2015 exits stage left
SN&R critics share their favorite stage moments of the year
They call themselves the “Gang of Four” but SN&R’s theater critics don’t cover communist politics or aging punk bands. Instead, they scour the local stage scene weekly, previewing and reviewing local productions, watching trends and taking note of the region’s brightest stars. Here is their take on the year that was.Requisite heart and humanity
Best theater group: Big Idea Theatre, a community theater group that appears to be taking a page out of the Capital Stage playbook—appealing to an adventurous audience by offering interesting new or rarely produced plays and intelligent interpretations of Shakespeare and other classics. Big Idea also regularly sends out actors, directors and technical people to work in other companies’ productions.
Best single production: Green Valley Theatre Co.’s Striking 12, a decidedly different holiday story, but with the requisite heart and humanity.
Comeback of the year: Sacramento Theatre Co., finding its legs finally with several excellent productions, including: an updated Julius Caesar (adapted by Kirk Blackinton and Brian Harrower from Big Idea Theatre), The Whipping Man, Sense and Sensibility (directed by Shannon Mahoney of Big Idea Theatre) and the premiere of Grass Valley author Gary Wright’s Of Kites and Kings.
—J.C.Past, present, future
Outstanding work: There were great shows at Sacramento Theatre Co. (The Whipping Man, Of Kites and Kings), and at B Street Theatre (Grounded, Bars and Measures). But for sheer consistency and quality this year, nobody topped Capital Stage.
Biggest financial breakthrough: The official announcement won’t come until 2016, but word on the street indicates that the B Street Theatre has found a $3 million “naming rights” donor for their long-planned new venue. Stay tuned.
—J.H.The colorful and the clever
Best overall production teams: It’s a three-way tie between Big Idea Theatre, Green Valley Theatre Co. and the Falcon’s Eye Theatre at Folsom Lake College. Each one incorporates innovative, clever and creative production elements in its productions including video, lighting, sound and staging.
Best acting: This year I enjoyed Brittni Barger as Nora in Capital Stage’s A Doll’s House; the production repositioned Henrik Ibsen’s 19th-century Norwegian wife as a frustrated 1948 American housewife. Kelley Ogden and Greg Hanson also excelled as a team of poetry professors in KOLT Run Creations’ imaginative There is a Happiness That Morning Is. Finally, the Sacramento Theatre Co.’s cast of the Civil War drama The Whipping Man deserves recognition, specifically Sean Patrick Nill, Michael J. Asberry and Anthony Simone.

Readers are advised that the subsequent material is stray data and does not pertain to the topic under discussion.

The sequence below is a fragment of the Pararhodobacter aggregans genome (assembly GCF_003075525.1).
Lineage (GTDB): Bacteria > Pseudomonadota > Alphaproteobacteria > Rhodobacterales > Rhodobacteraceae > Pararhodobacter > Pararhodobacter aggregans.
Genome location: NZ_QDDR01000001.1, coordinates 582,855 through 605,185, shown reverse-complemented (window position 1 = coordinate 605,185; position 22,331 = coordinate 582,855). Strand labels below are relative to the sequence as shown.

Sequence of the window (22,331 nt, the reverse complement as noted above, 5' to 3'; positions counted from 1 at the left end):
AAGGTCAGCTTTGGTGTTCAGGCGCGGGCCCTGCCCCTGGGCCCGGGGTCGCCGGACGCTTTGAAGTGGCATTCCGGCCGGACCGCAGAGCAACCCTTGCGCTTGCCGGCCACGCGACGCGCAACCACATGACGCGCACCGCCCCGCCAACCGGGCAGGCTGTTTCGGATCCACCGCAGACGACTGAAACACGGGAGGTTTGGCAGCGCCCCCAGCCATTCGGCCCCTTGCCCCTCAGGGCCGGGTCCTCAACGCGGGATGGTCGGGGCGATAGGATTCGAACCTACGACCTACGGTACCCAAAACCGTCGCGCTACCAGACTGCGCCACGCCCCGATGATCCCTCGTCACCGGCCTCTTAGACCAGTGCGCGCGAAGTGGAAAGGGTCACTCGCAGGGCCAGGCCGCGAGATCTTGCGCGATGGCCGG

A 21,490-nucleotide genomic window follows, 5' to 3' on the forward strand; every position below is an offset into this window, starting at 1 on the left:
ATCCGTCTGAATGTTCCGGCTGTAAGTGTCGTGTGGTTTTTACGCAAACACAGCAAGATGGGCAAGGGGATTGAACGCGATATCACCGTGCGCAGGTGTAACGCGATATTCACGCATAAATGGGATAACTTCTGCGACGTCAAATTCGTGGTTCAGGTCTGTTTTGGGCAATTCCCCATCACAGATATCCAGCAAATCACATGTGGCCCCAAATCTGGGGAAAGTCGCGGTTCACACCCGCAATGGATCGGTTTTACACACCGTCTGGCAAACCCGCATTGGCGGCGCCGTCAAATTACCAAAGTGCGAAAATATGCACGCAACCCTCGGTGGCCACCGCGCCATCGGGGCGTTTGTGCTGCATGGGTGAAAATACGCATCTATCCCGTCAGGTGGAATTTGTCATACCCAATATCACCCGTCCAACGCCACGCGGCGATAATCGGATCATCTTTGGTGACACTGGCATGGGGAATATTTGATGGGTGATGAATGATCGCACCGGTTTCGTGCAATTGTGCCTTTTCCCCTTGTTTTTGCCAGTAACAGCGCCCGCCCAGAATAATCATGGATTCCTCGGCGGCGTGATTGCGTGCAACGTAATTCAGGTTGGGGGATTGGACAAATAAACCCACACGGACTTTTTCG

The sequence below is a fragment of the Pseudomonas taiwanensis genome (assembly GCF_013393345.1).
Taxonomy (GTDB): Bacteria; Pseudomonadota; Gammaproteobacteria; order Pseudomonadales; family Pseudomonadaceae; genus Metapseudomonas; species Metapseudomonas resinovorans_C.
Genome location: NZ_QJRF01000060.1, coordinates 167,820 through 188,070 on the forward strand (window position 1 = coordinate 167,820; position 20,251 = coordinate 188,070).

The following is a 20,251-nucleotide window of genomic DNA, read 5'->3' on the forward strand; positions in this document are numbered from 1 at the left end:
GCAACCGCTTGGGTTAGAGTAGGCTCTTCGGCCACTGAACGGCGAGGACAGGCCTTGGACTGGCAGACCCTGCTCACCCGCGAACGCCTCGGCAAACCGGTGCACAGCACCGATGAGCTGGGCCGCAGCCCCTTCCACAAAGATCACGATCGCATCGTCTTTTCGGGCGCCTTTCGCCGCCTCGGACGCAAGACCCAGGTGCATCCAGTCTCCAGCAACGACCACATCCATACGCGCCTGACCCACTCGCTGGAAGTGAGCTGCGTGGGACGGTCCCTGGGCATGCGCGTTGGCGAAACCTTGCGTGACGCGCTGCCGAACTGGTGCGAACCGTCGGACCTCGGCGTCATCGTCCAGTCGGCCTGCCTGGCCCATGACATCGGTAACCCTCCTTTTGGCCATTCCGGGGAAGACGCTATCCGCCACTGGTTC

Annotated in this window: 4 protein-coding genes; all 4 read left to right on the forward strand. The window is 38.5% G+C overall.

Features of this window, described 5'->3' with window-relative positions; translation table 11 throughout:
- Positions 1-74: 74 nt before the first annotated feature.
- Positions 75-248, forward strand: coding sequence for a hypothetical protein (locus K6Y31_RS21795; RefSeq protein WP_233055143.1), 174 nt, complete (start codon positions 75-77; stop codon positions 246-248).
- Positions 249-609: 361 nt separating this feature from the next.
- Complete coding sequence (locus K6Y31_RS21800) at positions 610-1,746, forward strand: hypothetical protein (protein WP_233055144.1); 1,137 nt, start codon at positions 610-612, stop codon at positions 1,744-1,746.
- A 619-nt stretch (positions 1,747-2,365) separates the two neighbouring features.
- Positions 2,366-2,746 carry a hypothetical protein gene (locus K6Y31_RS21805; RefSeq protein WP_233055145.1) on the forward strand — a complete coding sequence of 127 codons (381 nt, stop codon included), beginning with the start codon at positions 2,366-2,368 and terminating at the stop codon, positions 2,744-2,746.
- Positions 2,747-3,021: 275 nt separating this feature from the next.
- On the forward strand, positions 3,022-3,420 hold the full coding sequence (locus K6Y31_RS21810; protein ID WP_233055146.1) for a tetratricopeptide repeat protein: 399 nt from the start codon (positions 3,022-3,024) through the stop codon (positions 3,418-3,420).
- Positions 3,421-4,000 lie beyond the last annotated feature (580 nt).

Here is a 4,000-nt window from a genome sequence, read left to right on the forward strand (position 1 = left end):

Best plays: Shockheaded Peter, Green Valley Theatre Co.’s strange, creepy and fully engaging musical adaptation of an 1845 dark children’s book, boasted a creative production with colorful and clever puppets, dioramas and costumes. I also liked No Exit, Big Idea Theatre’s thoughtful production of Jean-Paul Sartre’s classic existential play. Then there was the excellent There is a Happiness That Morning Is; this was KOLT Run Creations staging of the relationship between two college professors delivered as lectures to the audience. Also of note: Italian Opera, California Stage’s very clever and amusing lampoon of, well, Italian operas with talented operatic performances and imaginative production. Caryl Churchill’s Cloud 9 was produced both by Big Idea Theatre and Falcon’s Eye Theatre—it was fascinating to see two interpretations of the same play so close together. Both combined great acting and directing, combined with creative productions.
Best theater: Capital Stage, for always presenting predictably excellent productions, for the efficiency of its support staff and for having the most comfortable lobby.
Best productions: B Street Theatre’s Grounded was a strong one-person play which kept the audience on the edge of its seats and posed a lot of interesting questions for debate. STC’s Pirates of Penzance, proved that a 100-plus-year-old operetta can still find a crisp new production and appeal to 21st-century audiences. And KOLT Run Creations’ There is a Happiness That Morning Is: One of the perks of being a critic is the opportunity to discover gems like this that you otherwise would never think of seeing.
Best acting: Alicia Hunt’s performance as the pilot in B Street’s Grounded was a masterful, emotionally charged tour de force. Ryan Snyder was perfection in Capital Stage’s The Homecoming, a cool customer, but with an underlying hint of something sleazy behind that polished veneer.